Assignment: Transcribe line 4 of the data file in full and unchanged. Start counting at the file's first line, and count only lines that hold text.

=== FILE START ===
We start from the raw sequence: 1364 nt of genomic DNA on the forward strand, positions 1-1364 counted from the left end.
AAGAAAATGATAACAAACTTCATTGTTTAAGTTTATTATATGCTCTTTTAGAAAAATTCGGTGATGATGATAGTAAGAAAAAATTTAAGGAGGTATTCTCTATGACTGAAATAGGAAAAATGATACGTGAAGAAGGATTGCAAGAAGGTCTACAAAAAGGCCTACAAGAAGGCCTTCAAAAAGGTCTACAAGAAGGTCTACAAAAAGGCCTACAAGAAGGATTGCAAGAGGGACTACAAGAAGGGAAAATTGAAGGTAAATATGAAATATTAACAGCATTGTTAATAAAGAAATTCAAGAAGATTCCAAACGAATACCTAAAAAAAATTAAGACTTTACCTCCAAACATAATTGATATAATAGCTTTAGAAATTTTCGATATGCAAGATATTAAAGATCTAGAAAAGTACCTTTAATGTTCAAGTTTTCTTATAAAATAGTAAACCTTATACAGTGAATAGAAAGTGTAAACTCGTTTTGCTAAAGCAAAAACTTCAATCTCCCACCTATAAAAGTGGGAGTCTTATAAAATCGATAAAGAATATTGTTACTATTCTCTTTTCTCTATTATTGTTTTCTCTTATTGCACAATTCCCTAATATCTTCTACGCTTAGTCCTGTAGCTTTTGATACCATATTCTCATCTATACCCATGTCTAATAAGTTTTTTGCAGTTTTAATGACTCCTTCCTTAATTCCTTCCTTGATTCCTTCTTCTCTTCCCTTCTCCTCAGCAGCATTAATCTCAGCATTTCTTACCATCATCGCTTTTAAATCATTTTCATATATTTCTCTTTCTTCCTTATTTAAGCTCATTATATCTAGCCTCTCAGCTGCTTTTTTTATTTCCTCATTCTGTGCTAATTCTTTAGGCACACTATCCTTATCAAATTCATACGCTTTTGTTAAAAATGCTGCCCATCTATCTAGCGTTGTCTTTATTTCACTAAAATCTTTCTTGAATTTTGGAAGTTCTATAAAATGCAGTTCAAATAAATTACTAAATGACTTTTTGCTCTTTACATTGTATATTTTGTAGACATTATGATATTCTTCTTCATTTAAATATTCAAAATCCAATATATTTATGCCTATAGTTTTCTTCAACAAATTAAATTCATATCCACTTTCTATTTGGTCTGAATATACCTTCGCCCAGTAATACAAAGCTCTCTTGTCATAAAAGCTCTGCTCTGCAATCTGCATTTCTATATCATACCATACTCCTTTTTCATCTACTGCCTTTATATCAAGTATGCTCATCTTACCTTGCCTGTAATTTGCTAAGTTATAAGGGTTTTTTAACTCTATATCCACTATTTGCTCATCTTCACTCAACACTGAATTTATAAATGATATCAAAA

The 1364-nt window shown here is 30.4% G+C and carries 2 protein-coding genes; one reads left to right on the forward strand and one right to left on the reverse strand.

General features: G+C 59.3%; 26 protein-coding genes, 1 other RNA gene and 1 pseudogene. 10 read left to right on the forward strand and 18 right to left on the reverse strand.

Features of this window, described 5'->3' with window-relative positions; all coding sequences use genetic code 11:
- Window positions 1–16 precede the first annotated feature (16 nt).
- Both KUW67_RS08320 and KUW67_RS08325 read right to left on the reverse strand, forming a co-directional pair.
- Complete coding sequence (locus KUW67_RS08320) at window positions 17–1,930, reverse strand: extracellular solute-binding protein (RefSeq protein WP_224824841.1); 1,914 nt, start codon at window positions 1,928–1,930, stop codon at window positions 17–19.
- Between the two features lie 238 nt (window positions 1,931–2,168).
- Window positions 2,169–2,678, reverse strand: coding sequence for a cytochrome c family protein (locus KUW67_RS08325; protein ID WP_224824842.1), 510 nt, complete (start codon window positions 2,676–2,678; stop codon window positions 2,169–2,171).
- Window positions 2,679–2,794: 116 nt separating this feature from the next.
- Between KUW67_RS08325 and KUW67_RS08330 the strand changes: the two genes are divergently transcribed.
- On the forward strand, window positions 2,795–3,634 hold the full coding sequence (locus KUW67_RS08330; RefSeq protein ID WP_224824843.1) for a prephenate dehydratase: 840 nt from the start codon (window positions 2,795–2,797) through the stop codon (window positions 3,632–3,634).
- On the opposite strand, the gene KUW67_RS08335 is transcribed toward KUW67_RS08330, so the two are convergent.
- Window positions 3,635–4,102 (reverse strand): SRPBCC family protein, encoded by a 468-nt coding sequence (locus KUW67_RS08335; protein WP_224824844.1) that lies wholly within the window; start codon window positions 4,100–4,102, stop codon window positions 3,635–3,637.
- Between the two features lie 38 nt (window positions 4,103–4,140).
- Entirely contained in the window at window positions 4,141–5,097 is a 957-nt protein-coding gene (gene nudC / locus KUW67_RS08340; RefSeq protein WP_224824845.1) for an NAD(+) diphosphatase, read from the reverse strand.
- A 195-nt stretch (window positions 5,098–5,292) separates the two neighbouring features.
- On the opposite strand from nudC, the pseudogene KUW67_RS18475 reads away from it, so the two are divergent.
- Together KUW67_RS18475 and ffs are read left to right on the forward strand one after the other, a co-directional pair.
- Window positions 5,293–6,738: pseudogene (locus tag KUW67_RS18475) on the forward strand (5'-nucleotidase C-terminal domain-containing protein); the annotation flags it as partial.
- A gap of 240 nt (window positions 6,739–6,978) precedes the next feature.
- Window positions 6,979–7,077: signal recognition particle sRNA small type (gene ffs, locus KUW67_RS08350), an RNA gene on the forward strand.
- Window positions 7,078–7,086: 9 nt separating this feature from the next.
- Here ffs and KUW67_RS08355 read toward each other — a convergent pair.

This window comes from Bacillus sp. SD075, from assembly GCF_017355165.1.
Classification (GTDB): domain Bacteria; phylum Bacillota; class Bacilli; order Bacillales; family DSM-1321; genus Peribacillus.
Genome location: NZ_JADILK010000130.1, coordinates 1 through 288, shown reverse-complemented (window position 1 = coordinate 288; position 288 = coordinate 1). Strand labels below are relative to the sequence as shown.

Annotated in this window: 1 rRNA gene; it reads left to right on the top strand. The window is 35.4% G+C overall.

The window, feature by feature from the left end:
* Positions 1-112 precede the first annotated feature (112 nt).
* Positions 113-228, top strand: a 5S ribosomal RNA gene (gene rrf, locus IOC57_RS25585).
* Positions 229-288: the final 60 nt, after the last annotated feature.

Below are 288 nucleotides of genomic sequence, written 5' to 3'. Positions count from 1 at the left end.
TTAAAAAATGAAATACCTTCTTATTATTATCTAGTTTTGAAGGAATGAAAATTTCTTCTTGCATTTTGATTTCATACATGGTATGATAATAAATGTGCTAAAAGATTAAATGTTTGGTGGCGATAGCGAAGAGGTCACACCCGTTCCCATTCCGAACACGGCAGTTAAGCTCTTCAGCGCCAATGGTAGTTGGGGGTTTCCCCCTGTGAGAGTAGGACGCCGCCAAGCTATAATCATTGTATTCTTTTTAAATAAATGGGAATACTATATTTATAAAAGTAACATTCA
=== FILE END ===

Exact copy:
General features: G+C 59.3%; 26 protein-coding genes, 1 other RNA gene and 1 pseudogene. 10 read left to right on the forward strand and 18 right to left on the reverse strand.